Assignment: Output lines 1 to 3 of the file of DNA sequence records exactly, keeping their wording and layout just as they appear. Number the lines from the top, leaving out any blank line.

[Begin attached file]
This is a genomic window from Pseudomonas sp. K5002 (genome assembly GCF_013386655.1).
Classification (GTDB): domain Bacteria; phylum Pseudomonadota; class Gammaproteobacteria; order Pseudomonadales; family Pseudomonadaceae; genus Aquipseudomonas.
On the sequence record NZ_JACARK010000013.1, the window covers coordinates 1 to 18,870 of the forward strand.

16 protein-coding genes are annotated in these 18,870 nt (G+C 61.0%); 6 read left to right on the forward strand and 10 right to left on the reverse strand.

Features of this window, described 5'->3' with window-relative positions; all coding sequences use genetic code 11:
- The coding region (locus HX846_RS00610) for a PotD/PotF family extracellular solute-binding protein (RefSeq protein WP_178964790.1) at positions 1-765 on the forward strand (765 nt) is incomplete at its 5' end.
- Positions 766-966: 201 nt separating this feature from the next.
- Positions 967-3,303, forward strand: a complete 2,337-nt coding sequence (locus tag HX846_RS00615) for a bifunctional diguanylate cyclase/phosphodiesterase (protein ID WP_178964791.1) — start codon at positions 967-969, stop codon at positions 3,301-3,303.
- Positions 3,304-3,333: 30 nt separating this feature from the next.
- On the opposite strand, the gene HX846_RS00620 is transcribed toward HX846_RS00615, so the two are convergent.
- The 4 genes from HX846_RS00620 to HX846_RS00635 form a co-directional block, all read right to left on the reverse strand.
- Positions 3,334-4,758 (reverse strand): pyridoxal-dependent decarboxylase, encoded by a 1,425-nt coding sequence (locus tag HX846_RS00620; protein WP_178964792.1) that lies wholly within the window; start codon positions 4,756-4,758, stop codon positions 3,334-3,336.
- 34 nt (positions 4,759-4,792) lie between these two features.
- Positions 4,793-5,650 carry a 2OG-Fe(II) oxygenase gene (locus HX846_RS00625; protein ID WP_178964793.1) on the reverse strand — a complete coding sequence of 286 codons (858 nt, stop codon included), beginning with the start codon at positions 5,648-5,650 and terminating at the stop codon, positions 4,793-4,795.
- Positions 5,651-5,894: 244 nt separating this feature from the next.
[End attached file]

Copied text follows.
This is a genomic window from Pseudomonas sp. K5002 (genome assembly GCF_013386655.1).
Classification (GTDB): domain Bacteria; phylum Pseudomonadota; class Gammaproteobacteria; order Pseudomonadales; family Pseudomonadaceae; genus Aquipseudomonas.
On the sequence record NZ_JACARK010000013.1, the window covers coordinates 1 to 18,870 of the forward strand.